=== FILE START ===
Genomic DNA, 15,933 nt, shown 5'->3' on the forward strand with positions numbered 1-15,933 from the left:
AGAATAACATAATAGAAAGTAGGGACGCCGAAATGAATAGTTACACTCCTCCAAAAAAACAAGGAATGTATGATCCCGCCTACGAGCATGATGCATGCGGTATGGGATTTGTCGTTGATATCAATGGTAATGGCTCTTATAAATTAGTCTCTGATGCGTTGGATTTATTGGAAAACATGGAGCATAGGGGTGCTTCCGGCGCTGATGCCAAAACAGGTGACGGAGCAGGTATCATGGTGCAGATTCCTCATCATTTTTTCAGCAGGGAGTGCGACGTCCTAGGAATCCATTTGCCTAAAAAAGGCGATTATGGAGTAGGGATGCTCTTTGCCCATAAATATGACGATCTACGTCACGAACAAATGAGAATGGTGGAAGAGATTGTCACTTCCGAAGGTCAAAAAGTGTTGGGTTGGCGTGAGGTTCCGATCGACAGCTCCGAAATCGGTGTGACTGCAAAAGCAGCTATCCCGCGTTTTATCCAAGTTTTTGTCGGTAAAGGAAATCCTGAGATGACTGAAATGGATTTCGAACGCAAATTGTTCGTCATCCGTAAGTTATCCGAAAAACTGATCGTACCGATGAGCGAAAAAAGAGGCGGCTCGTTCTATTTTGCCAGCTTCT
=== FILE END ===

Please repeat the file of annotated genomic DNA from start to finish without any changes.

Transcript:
Genomic DNA, 15,933 nt, shown 5'->3' on the forward strand with positions numbered 1-15,933 from the left:
AGAATAACATAATAGAAAGTAGGGACGCCGAAATGAATAGTTACACTCCTCCAAAAAAACAAGGAATGTATGATCCCGCCTACGAGCATGATGCATGCGGTATGGGATTTGTCGTTGATATCAATGGTAATGGCTCTTATAAATTAGTCTCTGATGCGTTGGATTTATTGGAAAACATGGAGCATAGGGGTGCTTCCGGCGCTGATGCCAAAACAGGTGACGGAGCAGGTATCATGGTGCAGATTCCTCATCATTTTTTCAGCAGGGAGTGCGACGTCCTAGGAATCCATTTGCCTAAAAAAGGCGATTATGGAGTAGGGATGCTCTTTGCCCATAAATATGACGATCTACGTCACGAACAAATGAGAATGGTGGAAGAGATTGTCACTTCCGAAGGTCAAAAAGTGTTGGGTTGGCGTGAGGTTCCGATCGACAGCTCCGAAATCGGTGTGACTGCAAAAGCAGCTATCCCGCGTTTTATCCAAGTTTTTGTCGGTAAAGGAAATCCTGAGATGACTGAAATGGATTTCGAACGCAAATTGTTCGTCATCCGTAAGTTATCCGAAAAACTGATCGTACCGATGAGCGAAAAAAGAGGCGGCTCGTTCTATTTTGCCAGCTTCT